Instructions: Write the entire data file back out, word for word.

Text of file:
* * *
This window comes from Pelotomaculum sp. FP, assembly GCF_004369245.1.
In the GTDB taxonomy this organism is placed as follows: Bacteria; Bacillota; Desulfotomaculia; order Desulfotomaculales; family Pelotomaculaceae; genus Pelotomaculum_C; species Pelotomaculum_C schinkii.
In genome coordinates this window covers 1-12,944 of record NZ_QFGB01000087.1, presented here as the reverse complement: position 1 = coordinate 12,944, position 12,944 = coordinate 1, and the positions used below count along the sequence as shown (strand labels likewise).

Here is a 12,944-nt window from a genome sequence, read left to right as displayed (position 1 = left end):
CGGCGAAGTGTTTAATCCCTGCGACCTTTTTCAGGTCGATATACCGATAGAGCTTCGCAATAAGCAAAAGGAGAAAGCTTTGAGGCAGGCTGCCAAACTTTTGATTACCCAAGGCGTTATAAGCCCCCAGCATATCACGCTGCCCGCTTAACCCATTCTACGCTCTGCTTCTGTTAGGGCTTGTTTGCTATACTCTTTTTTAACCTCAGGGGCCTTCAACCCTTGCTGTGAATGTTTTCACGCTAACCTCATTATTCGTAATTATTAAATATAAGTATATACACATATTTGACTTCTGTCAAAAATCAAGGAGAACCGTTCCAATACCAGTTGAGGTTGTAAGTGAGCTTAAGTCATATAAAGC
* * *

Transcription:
This window comes from Pelotomaculum sp. FP, assembly GCF_004369245.1.
In the GTDB taxonomy this organism is placed as follows: Bacteria; Bacillota; Desulfotomaculia; order Desulfotomaculales; family Pelotomaculaceae; genus Pelotomaculum_C; species Pelotomaculum_C schinkii.
In genome coordinates this window covers 1-12,944 of record NZ_QFGB01000087.1, presented here as the reverse complement: position 1 = coordinate 12,944, position 12,944 = coordinate 1, and the positions used below count along the sequence as shown (strand labels likewise).

Here is a 12,944-nt window from a genome sequence, read left to right as displayed (position 1 = left end):
CGGCGAAGTGTTTAATCCCTGCGACCTTTTTCAGGTCGATATACCGATAGAGCTTCGCAATAAGCAAAAGGAGAAAGCTTTGAGGCAGGCTGCCAAACTTTTGATTACCCAAGGCGTTATAAGCCCCCAGCATATCACGCTGCCCGCTTAACCCATTCTACGCTCTGCTTCTGTTAGGGCTTGTTTGCTATACTCTTTTTTAACCTCAGGGGCCTTCAACCCTTGCTGTGAATGTTTTCACGCTAACCTCATTATTCGTAATTATTAAATATAAGTATATACACATATTTGACTTCTGTCAAAAATCAAGGAGAACCGTTCCAATACCAGTTGAGGTTGTAAGTGAGCTTAAGTCATATAAAGC